The UK government has put forth proposals to include India in an extended roster of secure nations, expediting the repatriation process for individuals from India who enter the country unlawfully and eliminating the option for them to seek asylum in Britain.
Legislation in its draft form, presented in the UK House of Representatives on November 8, outlines India and Georgia as the additional countries to be incorporated into the list. The UK Department of Home Affairs has indicated that this initiative aims to fortify the nation’s immigration system and curb misuse by individuals lodging baseless claims for protection.
The UK Minister for Home Affairs, Suella Braverman, asserted, “We must stop people making dangerous and illegal journeys to the UK from fundamentally safe countries. Expanding this list will allow us to more swiftly remove people with no right to be here and sends a clear message that if you come here illegally, you cannot stay. We remain committed to delivering the measures in our Illegal Migration Act, which will play a part in the fight against illegal migration,” she said.
This action aligns with efforts to fulfil the commitment of British Prime Minister Rishi Sunak to “stop the boats” carrying migrants who illegally arrive at the shores of the country after undertaking perilous journeys across the English Channel. Despite individuals from India and Georgia not being evidently at risk of persecution, the UK Home Office stated that there has been an increase in small boat arrivals from these countries in the past year.
“Deeming these countries safe will mean that if an individual arrives illegally from either one, we will not admit their claim to the UK asylum system,” clarified the Home Office.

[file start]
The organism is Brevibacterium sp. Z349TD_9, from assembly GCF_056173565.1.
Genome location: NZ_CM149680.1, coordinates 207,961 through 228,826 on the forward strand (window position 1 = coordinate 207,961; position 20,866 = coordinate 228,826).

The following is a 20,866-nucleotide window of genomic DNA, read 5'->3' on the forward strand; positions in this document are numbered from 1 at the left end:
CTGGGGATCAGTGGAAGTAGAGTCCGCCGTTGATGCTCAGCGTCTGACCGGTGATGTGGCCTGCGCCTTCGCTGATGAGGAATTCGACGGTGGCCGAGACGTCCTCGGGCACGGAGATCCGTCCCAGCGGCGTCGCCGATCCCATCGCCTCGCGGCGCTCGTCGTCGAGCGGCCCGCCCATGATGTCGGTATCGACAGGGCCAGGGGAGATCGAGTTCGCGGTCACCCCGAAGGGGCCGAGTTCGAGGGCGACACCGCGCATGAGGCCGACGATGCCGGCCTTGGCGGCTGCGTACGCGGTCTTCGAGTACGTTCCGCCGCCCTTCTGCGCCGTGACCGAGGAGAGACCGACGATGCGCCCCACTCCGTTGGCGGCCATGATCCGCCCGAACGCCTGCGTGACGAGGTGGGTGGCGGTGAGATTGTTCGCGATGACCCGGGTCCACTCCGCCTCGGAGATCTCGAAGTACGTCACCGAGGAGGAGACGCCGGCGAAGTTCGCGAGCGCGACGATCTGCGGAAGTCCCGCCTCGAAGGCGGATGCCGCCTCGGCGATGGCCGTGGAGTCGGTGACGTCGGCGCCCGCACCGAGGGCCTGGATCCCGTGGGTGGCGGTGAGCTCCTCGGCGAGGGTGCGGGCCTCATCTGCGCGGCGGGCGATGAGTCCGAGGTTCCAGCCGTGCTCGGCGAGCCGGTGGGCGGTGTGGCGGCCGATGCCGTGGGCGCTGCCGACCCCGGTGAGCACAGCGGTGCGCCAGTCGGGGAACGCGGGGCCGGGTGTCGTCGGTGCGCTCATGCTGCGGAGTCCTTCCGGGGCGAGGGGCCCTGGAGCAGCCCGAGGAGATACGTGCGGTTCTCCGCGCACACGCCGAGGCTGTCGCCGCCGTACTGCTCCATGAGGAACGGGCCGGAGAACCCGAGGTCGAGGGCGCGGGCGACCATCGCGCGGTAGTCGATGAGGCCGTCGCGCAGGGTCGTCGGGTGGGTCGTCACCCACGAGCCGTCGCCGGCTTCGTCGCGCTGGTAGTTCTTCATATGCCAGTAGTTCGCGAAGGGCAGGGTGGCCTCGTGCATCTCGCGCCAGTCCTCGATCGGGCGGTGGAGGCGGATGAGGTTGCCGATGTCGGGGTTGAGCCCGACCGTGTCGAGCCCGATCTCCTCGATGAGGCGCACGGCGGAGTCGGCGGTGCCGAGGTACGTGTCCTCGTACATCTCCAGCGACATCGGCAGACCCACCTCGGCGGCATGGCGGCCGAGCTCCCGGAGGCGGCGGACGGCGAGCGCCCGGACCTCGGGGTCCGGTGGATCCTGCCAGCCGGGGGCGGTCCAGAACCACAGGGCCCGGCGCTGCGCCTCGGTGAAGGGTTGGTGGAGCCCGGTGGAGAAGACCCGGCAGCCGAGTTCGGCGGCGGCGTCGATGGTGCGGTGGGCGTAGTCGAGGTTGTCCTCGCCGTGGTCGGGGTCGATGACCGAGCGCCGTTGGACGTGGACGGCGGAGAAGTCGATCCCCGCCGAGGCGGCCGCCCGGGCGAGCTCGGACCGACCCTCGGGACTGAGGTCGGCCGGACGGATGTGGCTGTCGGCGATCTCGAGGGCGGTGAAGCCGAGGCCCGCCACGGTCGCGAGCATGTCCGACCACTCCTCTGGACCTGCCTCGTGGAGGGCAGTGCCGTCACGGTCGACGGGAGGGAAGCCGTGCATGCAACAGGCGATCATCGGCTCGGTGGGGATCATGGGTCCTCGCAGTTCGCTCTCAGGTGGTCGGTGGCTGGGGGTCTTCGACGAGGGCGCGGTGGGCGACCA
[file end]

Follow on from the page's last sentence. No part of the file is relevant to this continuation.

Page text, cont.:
The United Kingdom already designates other countries, including Albania and Switzerland, as well as states within the European Union (EU) and European Economic Area (EEA), as safe.
A country can be added to the UK’s list of safe states, as per legislative Section 80AA, only if the Home Secretary is convinced that there is generally no serious risk of persecution for its nationals, and repatriation of nationals to that country does not violate the UK’s obligations under the Human Rights Convention.
“The Home Office has rigorously assessed India and Georgia and determined that both meet these criteria,” highlighted the Home Office.
The presented proposal will now undergo the standard parliamentary examination through debates in both Houses of Parliament before being enacted. These recent measures are encompassed within the framework of the Illegal Migration Act 2023, which seeks to “stop the boats” by amending the law to allow for the detention of individuals who arrive in the UK unlawfully.
This will be followed by their prompt repatriation to a secure third country or their country of origin. Additional measures, including the legal obligation for removal, are slated to be implemented in the forthcoming months.
The Home Office affirmed that the government remains steadfast in its commitment to curbing illegal boat arrivals and dissuading individuals from embarking on perilous journeys to the UK. The Illegal Migration Act is characterised as a crucial component of the government’s strategy to disrupt the cycle, eliminate exploitation by criminal gangs, and prevent further loss of life.
“This issue is being tackled on all fronts, including working upstream with international partners, clamping down on the criminal gangs with stepped-up enforcement, and working with the French to prevent more crossings,” stated the Home Office.
The proposed legislation, incorporating India and Georgia into the Section 80AA list, will be enacted under the UK’s Nationality, Immigration, and Asylum Act 2002, following the authorisation provided by the Illegal Migration Act 2023.